As we proceed to travel around Kenya speaking to the citizenry as well as government officials for our research project on Government Responsiveness in the Age of ICTs, a couple of interesting themes have been recurring in these discussions.
Currently in Kisumu after having conducted sessions with 25 participants, I can’t help but think about access to information and feedback mechanisms that the government avails especially in this age of a digital government.
What really is the impact of having access to relevant information by Kenyans? Do Kenyans trust the feedback mechanism provided by the government? What is the government’s responsibility in providing access to information and maintaining and effective feedback loop? Do Kenyans have a responsibility to keep the government accountable or does all responsibility lie on the government after we pay our taxes?
The Jubilee government in 2014 launched it’s ‘going digital’ campaign which has now resulted in a number of government services being provided online with sites like iTax and e-citizen gaining popularity amongst Kenyans who are online. For several reasons among them fewer queues, saving on transport, time and quicker service, Kenyans seem to prefer accessing government services online rather than visiting physical offices to be attended to.
During one of our focus group discussions in Kisumu a participant mentioned that he did not trust the government to provide Kenyans with information that he needs to know, just what they want Kenyans to know. He further explained what he meant by saying the government would never share information that would paint them in a negative light even if it was the truth. For this reason he doesn’t bother going to some of these government websites such as myGov that are used to keep Kenyans up to date of progress of the current government.
“They will never post what you need to know.”
“They would never post material that paints their image wrongly.”
As a social media enthusiast I regularly check my Twitter and Facebook profiles to keep up to date with current affairs, friends and family and select topics of interest. Government officials as well have not been left behind in creating social media profiles, where they update the citizenry on their activities and share crucial information.
In our analysis of the feedback loop, an interesting observation also brought up by a participant is that government representatives are rarely willing to answer the ‘hard questions’ online, yet they say they are available to interact with Kenyans online regarding any issues brought up. Rarely are they also willing to answer questions directly, especially those relating to graft, whistle blowing or reports of inadequate services.
“Tess: How does this affect you as a citizen?
Participant: it makes me want to give up asking questions.”
In this scenario we see the instance of government responsiveness having a negative impact on ardour, interest to keep the government accountable.
This then begs the question: Does the lack of government’s responsiveness have a hand in citizen apathy?
A simple google search of ‘Kenyans apathy’ yields pages upon pages in results of articles penning the issue of ‘voter apathy’ and general apathy of the Kenyan population in Kenya.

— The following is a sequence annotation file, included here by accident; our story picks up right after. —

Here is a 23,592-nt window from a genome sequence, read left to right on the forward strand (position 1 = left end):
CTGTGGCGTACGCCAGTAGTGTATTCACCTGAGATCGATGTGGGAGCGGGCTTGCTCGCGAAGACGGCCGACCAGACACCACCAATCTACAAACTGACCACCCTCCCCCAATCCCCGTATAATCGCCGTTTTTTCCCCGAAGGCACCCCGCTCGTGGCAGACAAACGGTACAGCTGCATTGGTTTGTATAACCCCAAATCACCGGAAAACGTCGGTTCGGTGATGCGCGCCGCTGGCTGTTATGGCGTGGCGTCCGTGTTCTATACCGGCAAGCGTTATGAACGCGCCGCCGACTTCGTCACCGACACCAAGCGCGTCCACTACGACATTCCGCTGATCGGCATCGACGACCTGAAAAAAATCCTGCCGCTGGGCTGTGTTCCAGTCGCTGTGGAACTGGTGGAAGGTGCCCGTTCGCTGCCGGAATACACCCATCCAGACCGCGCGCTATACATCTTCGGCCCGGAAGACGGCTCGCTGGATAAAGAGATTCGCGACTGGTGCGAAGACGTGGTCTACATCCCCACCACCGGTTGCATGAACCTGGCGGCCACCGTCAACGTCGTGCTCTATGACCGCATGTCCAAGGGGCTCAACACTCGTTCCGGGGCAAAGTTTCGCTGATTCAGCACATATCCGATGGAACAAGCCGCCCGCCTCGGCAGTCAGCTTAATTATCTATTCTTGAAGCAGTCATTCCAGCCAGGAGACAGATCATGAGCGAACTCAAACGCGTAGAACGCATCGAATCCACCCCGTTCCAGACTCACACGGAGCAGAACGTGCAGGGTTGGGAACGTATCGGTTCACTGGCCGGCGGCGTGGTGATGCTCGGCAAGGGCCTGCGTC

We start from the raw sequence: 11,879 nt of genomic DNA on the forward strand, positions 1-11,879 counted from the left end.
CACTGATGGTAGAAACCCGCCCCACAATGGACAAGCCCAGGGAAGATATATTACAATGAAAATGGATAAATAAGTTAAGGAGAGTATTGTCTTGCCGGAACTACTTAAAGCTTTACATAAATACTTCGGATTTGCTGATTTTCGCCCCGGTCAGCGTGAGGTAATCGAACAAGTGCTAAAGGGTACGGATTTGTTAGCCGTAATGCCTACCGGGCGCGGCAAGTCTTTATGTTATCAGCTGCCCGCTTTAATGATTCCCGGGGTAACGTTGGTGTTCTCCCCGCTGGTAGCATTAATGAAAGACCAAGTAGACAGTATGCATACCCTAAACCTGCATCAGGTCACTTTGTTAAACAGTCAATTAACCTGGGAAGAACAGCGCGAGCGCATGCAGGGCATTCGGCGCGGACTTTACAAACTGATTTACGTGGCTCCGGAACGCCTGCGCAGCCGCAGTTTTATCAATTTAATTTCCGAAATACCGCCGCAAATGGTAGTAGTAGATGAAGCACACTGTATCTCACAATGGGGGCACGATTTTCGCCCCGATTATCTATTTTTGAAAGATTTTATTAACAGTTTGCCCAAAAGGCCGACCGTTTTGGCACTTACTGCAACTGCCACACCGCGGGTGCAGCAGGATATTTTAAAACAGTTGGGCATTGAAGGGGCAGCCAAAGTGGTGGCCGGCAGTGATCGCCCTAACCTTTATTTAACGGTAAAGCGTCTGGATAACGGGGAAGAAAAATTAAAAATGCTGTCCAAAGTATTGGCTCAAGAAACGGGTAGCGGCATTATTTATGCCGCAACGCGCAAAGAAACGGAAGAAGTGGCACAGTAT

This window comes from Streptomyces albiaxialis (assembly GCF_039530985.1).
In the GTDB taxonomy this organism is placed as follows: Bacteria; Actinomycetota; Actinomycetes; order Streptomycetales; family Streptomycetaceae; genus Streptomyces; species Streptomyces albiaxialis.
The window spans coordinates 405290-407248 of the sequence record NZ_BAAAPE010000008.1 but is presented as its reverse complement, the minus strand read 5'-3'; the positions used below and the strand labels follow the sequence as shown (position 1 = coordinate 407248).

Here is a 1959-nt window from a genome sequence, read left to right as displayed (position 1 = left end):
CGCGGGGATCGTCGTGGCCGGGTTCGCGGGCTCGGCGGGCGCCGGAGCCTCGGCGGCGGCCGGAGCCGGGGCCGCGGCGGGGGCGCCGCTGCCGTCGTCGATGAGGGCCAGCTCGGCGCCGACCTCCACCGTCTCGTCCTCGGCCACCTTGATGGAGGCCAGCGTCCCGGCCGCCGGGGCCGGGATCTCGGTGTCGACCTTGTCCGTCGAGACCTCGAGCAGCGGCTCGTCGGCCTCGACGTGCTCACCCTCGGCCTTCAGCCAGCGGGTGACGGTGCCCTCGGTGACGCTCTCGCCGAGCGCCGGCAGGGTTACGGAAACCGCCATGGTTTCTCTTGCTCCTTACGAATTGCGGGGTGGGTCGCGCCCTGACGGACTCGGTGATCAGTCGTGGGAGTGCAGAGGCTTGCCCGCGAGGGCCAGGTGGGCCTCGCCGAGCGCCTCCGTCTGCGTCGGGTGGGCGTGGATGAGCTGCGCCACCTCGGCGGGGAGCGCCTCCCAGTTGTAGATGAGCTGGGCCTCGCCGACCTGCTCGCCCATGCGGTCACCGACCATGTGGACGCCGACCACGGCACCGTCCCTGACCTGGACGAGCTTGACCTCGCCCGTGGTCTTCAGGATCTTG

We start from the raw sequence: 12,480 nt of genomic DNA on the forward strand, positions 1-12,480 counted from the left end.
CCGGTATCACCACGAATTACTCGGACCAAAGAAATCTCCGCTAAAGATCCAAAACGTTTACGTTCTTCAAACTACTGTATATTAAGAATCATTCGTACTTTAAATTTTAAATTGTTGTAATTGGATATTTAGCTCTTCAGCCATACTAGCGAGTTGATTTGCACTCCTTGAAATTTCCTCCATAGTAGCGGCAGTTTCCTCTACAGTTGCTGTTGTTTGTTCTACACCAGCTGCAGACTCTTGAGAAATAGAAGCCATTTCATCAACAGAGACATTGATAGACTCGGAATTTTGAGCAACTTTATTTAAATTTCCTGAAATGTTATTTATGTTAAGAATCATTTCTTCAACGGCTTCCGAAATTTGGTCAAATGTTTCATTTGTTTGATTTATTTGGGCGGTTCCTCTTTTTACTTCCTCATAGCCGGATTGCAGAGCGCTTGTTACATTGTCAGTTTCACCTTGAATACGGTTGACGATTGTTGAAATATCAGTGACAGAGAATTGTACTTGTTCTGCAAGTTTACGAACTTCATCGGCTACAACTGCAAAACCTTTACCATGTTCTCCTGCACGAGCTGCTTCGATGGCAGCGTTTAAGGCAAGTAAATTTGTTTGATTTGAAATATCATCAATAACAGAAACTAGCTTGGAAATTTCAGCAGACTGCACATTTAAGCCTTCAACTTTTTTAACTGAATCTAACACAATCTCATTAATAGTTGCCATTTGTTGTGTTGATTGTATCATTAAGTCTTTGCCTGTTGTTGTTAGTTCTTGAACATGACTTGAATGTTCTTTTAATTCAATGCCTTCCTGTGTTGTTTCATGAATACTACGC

What is apathy? According to Merriam Webster:
noun ap·a·thy \ˈa-pə-thē\
- Lack of feeling or emotion
- Lack of interest or concern
“The price of apathy towards public affairs is to be ruled by evil men” – Plato
Kenyans together with the Government have a unique opportunity to use ICTs in solving the apathy conundrum and enhance accountability of governments.
By improving the feedback loop, more Kenyans will be encouraged to perform their role in keeping the Government in check and seeking services online.
“The discussion we should be having currently is how to get more Kenyans online.”
Kenya boasts of having an 89.7% internet penetration rate, a total of 39.6 million internet users with 29.6 million accessing the internet via mobile phone data subscriptions (source: CA). However, a common theme that has been brought up in Nairobi, Nakuru and Kisumu is that we need to re-evaluate the cost of going online as well as enhancing education around the use of ICT tools.
Next week we take our fact finding to Mombasa, stay tuned.
In Kenya bills undergo a process before they eventually become law i.e
- First Reading
- Second Reading
- Third Reading
- Presidential Assent
Parliament ensures publishing of bills in the National Gazette as well as online in form of a bill tracker that can be found here and a resource to keep abreast of house business here. Often you will also find proposed bills available online, cross posted on different government managed websites. This definitely locks out a great percentage of the population for reasons ranging from: internet access, literacy, disposable income as well as citizen apathy which greatly limits awareness of parliamentary proceedings. Moreover, opening up public participation to the greater public (without focus on particular stakeholders, organisations or citizen groups) would make managing the process too large a task and almost impossible for objective and valuable feedback.